Boston Celtics v Golden State Warriors

Scalabrine says Mark Jackson didn’t push Warriors’ players hard enough

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There are a number of reasons Mark Jackson is not now the coach of the Golden State Warriors. While some of that is on-the-court — management thought the Warriors offense was too vanilla — a lot of it was just a divide of organizational vs. locker room culture and how both Jackson and ownership dealt with that.

But there may have been another basketball issue — did Jackson push his players hard enough?

Former Warriors’ assistant coach Brian Scalabrine — who was demoted to the D-league in the middle of last season and has an ax to grind — said he didn’t think Jackson was demanding enough. Scalabrine, who is returning to the media side of the table in Boston for this season, spoke with the Bay Area News Group about Jackson’s coaching style.

“I think to win in this league you have to drive and push, and I feel like the players will respond to that,” Scalabrine said. “And I think that was the biggest thing about this disappointment in our staff as a staff, right? We could have done more, and we didn’t, and I think he kind of sensed that.

“At the end of the day, to say it was a difference of philosophy, a difference of opinion, I mean, that’s really what it was. And I’m so used to seeing like a Doc Rivers and a Tom Thibodeau (his former coaches), and it kind of threw me for like kind of a loop and a surprise that it was not as hard-pressing as I thought it was going to be.”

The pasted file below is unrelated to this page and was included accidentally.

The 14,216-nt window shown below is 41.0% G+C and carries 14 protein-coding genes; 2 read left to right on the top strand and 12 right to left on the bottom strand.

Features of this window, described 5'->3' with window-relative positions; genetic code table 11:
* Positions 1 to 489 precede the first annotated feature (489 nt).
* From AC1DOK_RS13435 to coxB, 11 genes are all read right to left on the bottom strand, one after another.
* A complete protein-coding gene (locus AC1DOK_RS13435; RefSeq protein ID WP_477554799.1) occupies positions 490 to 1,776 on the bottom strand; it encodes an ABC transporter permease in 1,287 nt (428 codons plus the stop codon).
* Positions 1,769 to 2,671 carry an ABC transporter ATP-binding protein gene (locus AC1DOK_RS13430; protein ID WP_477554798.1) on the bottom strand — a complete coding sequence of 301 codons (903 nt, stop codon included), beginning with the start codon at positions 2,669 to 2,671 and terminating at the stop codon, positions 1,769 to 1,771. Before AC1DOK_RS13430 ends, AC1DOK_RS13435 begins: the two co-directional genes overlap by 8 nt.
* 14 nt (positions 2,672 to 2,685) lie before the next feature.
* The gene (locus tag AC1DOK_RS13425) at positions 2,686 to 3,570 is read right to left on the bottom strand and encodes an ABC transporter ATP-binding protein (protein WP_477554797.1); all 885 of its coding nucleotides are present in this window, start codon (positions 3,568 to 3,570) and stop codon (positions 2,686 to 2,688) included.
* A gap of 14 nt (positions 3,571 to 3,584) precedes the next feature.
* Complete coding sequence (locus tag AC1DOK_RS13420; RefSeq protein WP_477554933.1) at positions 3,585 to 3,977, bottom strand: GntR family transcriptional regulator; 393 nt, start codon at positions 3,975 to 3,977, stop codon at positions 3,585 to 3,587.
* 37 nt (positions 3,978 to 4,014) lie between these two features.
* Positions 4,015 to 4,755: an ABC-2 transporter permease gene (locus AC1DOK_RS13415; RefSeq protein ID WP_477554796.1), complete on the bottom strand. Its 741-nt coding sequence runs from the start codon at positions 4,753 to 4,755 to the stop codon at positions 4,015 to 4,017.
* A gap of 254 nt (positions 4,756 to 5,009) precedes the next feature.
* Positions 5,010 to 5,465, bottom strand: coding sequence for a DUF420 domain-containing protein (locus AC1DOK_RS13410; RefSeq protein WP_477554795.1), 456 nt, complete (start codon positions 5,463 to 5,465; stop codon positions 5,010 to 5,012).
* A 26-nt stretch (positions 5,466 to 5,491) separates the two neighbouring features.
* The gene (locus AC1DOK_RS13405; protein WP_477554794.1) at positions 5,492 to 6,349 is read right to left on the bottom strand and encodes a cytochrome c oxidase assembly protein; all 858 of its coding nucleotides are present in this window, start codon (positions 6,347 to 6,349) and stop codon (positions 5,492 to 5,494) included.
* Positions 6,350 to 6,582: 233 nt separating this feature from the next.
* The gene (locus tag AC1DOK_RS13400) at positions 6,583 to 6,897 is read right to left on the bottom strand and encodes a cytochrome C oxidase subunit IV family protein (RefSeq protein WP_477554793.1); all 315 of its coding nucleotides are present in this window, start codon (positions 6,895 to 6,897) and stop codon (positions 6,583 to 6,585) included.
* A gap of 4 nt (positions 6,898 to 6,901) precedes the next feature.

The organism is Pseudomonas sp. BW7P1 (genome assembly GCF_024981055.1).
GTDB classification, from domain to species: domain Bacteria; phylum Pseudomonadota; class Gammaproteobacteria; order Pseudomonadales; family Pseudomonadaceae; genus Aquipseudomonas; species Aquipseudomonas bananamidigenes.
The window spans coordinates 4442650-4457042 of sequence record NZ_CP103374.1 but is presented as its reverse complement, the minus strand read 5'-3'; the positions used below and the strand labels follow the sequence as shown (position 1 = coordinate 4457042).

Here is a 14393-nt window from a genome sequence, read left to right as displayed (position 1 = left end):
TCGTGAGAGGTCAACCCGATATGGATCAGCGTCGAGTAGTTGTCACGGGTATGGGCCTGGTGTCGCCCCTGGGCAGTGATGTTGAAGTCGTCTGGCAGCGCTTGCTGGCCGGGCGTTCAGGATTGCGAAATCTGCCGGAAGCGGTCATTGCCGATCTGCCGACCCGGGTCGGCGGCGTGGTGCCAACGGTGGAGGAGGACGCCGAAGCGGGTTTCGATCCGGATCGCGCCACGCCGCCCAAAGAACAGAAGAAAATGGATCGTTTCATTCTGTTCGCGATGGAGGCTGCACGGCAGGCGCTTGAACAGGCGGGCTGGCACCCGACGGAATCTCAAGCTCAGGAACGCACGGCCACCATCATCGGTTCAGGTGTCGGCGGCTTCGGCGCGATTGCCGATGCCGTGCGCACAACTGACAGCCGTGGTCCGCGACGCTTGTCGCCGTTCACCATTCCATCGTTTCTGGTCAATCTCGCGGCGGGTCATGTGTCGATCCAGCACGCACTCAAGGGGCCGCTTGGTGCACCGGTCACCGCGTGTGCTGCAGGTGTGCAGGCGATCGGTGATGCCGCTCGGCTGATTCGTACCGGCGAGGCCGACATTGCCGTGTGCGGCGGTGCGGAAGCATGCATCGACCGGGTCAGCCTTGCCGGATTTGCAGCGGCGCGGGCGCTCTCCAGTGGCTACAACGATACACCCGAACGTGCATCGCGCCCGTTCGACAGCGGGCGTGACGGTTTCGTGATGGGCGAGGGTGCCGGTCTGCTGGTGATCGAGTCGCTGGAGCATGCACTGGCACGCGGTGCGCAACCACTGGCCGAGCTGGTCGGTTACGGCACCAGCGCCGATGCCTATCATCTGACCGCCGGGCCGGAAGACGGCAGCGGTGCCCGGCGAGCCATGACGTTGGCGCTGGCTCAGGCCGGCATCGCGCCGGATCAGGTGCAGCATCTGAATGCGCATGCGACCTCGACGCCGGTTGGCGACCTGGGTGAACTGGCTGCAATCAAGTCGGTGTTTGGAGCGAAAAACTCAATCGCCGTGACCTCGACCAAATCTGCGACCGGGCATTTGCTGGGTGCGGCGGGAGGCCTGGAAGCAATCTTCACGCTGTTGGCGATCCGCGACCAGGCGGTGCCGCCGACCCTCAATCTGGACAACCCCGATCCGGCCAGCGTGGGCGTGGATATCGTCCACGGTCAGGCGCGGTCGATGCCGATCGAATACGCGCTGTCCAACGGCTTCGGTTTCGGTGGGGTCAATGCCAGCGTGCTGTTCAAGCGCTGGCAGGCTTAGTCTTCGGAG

Thibodeau is an old-school, grinder coach who works his guys hard, plays them hard and demands accountability each time out. Rivers is different in style, there is no coach in the league who cancels in-season practice more than Rivers (it’s not close), but he does demand a high-level of performance from a veteran team. Rivers has the advantage of having Chris Paul (and Blake Griffin and others) in his locker room to demand that accountability from teammates.

But all great coaches demand a lot of their players. Doesn’t matter the level or the sport, the best coaches set the bar high and challenge/motivate/teach players to reach it. One of Phil Jackson’s great gifts was that he convinced players that where the bar was set or what role they needed to play to get there was their own idea, not his (we all buy into our own ideas faster than those imposed on us).

Jackson certainly worked hard as a player and led teammates to get to that level, but doing it as a coach is a different dynamic.

That said, the players on that team LOVED Jackson and didn’t like how his exit went down (notice there were no “looking forward to working with Steve Kerr” tweets when he was hired). They played hard for him, if not always smart.